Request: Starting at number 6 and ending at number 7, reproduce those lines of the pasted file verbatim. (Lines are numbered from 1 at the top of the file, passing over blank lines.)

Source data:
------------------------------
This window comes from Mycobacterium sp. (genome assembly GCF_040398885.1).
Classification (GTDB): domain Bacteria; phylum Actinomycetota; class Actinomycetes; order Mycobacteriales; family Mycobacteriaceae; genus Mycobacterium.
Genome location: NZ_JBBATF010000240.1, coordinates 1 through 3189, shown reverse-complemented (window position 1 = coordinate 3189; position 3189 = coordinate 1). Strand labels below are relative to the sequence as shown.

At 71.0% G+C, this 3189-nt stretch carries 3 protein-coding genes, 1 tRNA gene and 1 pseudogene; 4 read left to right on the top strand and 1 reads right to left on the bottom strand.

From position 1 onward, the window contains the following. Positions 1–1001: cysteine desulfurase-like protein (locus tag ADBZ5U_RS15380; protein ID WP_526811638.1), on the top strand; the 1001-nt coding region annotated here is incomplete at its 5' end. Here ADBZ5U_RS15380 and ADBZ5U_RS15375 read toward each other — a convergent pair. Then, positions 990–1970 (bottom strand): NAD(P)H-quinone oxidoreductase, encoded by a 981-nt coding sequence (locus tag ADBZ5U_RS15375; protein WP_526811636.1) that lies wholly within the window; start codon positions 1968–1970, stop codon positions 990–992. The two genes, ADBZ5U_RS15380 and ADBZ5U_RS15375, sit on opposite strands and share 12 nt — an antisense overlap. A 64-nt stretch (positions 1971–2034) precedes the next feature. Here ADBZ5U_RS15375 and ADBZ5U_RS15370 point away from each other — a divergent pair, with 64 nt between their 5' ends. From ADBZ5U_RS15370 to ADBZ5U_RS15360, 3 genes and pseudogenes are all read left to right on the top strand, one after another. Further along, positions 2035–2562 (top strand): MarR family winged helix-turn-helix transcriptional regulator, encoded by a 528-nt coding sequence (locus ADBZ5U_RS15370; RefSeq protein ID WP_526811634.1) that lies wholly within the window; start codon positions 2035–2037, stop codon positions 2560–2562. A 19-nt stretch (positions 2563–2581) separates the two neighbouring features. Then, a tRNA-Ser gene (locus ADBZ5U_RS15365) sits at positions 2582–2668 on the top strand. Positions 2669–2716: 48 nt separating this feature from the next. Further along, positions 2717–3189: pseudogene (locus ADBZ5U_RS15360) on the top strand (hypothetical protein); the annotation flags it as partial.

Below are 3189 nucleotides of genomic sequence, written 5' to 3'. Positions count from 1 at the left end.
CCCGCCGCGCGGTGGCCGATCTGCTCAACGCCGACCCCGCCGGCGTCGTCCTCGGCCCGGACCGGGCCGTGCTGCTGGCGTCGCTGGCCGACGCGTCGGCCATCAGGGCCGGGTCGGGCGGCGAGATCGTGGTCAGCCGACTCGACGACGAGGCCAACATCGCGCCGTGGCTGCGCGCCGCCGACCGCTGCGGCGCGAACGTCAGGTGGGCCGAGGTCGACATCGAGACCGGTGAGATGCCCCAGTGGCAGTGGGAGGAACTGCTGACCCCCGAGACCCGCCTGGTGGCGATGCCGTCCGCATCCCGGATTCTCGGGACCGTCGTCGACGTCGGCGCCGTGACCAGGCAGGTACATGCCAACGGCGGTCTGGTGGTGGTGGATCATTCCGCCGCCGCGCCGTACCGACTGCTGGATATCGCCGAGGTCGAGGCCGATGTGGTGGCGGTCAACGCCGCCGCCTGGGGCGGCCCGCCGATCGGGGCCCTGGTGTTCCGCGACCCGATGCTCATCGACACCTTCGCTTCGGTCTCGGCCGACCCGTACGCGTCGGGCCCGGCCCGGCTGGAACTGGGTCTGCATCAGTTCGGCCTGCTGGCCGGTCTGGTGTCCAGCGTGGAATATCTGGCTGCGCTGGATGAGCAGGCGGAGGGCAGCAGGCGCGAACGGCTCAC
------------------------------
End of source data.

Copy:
Below are 3189 nucleotides of genomic sequence, written 5' to 3'. Positions count from 1 at the left end.
CCCGCCGCGCGGTGGCCGATCTGCTCAACGCCGACCCCGCCGGCGTCGTCCTCGGCCCGGACCGGGCCGTGCTGCTGGCGTCGCTGGCCGACGCGTCGGCCATCAGGGCCGGGTCGGGCGGCGAGATCGTGGTCAGCCGACTCGACGACGAGGCCAACATCGCGCCGTGGCTGCGCGCCGCCGACCGCTGCGGCGCGAACGTCAGGTGGGCCGAGGTCGACATCGAGACCGGTGAGATGCCCCAGTGGCAGTGGGAGGAACTGCTGACCCCCGAGACCCGCCTGGTGGCGATGCCGTCCGCATCCCGGATTCTCGGGACCGTCGTCGACGTCGGCGCCGTGACCAGGCAGGTACATGCCAACGGCGGTCTGGTGGTGGTGGATCATTCCGCCGCCGCGCCGTACCGACTGCTGGATATCGCCGAGGTCGAGGCCGATGTGGTGGCGGTCAACGCCGCCGCCTGGGGCGGCCCGCCGATCGGGGCCCTGGTGTTCCGCGACCCGATGCTCATCGACACCTTCGCTTCGGTCTCGGCCGACCCGTACGCGTCGGGCCCGGCCCGGCTGGAACTGGGTCTGCATCAGTTCGGCCTGCTGGCCGGTCTGGTGTCCAGCGTGGAATATCTGGCTGCGCTGGATGAGCAGGCGGAGGGCAGCAGGCGCGAACGGCTCAC